At MeYou Health we’ve send out a lot of email as part of our Daily Challenge. One of the things we struggle with is design constancy from browser to browser and with images turned on and off. While our emails are far from perfect, we’re learning and always trying to improve the experience. Here are a few tips we’ve discovered:
As many of you know, I left Iron Mountain in November to join a new start-up in South Boston called MeYou Health. Since then, we’ve built a really solid core team and are jamming everyday on creating fun user experiences for the Web and mobile devices designed to help people improve their well-being.
Spoiler Alert: Here are a few products in the works that will be available soon.
Small daily activities that wil lead to big healthy outcomes.
An iPhone application that alows you to virtually climb the world’s greatest heights.
A Facebook game that connects you with your friends through small daily actions designed to improve your well-being.
Real time tracking and analysis of the collective well-being of the Twitter community.
Monday is a big day. We’re opening the private beta registration. We’ll allow friends, family and other interested geeks a sneak peak at our Daily Challenge application. We’re even working on a contest to reward one lucky private beta user for helping us out (stay tuned for that)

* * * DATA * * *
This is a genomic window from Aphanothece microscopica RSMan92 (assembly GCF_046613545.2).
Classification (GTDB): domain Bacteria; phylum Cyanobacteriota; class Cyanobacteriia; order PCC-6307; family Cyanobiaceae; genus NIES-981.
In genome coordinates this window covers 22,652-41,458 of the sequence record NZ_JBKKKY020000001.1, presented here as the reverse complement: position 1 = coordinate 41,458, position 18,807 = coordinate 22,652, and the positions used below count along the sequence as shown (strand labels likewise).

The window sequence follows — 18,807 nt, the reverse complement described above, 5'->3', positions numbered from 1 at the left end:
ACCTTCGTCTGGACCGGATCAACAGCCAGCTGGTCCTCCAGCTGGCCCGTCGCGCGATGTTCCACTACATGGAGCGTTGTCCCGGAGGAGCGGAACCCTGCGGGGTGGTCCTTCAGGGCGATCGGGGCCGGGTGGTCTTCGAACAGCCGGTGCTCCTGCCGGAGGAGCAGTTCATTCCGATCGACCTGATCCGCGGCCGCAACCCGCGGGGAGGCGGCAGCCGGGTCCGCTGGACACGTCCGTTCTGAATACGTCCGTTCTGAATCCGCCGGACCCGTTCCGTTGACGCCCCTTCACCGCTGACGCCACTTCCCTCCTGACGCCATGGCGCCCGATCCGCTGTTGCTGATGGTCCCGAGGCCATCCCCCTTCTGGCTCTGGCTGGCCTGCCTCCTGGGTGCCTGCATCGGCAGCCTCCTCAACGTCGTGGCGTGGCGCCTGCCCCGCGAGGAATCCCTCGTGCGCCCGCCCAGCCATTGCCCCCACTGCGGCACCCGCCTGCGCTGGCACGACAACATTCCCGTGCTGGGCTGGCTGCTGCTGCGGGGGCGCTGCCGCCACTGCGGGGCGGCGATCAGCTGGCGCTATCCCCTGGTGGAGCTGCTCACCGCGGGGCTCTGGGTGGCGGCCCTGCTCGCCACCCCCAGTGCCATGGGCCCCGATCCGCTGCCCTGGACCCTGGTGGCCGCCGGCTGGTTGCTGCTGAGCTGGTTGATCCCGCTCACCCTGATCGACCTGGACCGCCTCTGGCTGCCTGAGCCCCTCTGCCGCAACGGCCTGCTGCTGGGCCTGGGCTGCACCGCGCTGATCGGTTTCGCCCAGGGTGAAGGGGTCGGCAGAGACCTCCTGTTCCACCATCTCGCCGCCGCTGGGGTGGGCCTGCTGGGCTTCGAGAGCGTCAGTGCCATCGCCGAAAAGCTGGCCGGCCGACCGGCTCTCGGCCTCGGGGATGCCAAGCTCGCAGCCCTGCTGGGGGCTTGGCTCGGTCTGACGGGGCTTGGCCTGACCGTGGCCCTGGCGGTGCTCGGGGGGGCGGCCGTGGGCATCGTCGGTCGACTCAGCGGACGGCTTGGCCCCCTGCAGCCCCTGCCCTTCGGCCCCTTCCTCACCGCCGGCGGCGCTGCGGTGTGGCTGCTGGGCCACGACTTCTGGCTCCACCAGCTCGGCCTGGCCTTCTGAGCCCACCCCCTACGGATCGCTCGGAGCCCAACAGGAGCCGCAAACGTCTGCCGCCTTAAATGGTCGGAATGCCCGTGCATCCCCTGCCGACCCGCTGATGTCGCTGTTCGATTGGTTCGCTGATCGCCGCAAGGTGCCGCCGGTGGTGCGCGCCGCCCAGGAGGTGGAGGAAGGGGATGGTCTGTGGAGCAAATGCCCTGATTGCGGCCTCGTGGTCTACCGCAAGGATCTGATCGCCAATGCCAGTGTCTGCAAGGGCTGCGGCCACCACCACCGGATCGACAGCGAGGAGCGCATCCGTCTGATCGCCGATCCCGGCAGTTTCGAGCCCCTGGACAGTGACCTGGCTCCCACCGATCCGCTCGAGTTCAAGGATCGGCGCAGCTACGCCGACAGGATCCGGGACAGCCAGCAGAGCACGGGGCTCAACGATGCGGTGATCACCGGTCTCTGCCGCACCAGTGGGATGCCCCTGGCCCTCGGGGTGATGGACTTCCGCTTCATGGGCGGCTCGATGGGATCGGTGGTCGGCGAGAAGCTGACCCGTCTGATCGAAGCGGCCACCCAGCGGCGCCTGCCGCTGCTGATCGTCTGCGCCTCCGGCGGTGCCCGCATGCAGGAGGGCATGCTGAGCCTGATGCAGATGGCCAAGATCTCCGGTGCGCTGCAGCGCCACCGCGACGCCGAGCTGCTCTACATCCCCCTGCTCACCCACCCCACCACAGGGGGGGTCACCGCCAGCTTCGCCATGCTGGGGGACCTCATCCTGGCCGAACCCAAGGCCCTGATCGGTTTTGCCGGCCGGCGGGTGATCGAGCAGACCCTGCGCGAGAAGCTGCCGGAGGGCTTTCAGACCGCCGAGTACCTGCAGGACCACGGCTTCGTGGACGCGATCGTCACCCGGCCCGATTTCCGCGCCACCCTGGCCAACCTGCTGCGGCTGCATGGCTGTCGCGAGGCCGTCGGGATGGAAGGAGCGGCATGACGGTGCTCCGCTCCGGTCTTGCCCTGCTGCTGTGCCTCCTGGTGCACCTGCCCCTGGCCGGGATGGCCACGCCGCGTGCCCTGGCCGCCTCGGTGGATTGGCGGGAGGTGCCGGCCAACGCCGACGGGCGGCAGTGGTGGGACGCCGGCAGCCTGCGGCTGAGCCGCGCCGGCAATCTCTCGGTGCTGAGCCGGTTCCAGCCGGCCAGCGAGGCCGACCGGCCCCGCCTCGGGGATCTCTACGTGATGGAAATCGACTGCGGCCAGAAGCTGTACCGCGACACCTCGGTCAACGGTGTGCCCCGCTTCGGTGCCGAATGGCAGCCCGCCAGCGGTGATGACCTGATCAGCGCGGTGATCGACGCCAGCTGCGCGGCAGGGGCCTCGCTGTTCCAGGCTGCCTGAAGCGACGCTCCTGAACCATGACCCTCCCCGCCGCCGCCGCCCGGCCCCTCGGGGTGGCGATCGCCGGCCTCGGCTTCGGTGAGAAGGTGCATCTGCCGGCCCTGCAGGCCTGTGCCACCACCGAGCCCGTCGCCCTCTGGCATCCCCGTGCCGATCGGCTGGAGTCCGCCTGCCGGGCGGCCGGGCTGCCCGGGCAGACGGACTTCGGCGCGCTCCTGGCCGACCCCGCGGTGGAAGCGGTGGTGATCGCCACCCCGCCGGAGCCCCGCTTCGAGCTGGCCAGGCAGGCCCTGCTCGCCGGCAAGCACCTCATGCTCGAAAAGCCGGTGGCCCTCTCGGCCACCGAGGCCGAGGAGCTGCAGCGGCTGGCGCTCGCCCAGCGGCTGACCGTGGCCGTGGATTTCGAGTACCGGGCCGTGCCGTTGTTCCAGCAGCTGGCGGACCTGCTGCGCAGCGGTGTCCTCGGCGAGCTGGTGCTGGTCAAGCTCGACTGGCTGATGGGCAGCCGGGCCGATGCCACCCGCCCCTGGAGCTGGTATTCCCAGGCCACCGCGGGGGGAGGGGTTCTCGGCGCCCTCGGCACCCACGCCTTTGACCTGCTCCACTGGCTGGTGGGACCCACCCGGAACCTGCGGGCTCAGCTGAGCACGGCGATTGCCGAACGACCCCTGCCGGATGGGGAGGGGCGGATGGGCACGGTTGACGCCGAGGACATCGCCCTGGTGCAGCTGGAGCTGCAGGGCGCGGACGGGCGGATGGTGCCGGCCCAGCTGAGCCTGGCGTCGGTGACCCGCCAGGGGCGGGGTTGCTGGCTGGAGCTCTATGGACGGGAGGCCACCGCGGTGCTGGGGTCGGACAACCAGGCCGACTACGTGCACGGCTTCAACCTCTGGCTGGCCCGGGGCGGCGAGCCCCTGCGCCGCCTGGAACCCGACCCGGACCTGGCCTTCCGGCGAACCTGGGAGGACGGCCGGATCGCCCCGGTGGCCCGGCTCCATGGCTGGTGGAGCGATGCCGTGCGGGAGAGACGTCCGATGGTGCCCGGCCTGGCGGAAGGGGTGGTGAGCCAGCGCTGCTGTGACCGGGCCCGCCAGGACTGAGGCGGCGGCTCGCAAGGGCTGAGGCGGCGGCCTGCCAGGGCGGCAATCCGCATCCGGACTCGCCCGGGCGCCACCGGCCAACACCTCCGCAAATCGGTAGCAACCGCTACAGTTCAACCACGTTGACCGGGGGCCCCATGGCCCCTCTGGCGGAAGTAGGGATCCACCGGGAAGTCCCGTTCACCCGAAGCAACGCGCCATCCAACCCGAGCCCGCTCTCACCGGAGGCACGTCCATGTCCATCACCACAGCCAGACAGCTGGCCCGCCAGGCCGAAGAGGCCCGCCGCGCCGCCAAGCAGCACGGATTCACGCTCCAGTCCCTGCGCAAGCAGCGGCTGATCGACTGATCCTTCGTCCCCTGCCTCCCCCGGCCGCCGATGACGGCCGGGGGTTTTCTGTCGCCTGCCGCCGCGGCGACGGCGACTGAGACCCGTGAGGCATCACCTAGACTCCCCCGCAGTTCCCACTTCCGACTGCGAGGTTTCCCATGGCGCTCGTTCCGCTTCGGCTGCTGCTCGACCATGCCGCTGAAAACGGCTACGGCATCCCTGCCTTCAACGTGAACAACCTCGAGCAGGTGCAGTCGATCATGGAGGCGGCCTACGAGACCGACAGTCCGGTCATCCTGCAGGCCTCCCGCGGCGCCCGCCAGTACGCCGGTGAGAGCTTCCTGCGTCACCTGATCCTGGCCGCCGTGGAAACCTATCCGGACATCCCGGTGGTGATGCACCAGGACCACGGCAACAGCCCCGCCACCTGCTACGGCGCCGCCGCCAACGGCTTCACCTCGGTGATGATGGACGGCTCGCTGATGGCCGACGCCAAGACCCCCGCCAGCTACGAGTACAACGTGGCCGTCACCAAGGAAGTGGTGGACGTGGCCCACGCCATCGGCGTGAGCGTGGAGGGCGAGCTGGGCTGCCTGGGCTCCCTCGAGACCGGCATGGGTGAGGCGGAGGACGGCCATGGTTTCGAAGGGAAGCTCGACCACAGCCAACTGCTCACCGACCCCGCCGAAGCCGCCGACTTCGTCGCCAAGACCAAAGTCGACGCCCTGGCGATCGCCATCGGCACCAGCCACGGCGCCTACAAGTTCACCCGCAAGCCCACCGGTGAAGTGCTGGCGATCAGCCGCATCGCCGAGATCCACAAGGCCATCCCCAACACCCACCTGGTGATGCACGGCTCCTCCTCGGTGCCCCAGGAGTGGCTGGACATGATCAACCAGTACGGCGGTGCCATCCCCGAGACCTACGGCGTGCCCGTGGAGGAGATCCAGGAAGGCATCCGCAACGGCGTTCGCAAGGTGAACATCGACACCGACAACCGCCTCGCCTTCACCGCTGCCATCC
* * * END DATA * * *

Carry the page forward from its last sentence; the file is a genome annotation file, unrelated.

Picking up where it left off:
Last night I received a real brain twister of a question from @ganarce on my Twitter page. He wanted to know if there was a way to align data within a table using a decimal point “.”. Seemed like a fairly routine type of formatting (invoices, data etc.). Without massaging the data ahead of time to all have the same number of characters before or after the decimal point.
I went to the W3C to for an explanation on horizontal alignment. Ah ha! there it was. Easy enough:
col align=”char” char=”.”
Previously I wrote about how to shorten your CSS rules with padding and margin. Here are two other ways of reducing your rules and making your stylesheets less cluttered.
If you have a container with a border that is one pixel wide, black and is the same for all four sides you can write it like this: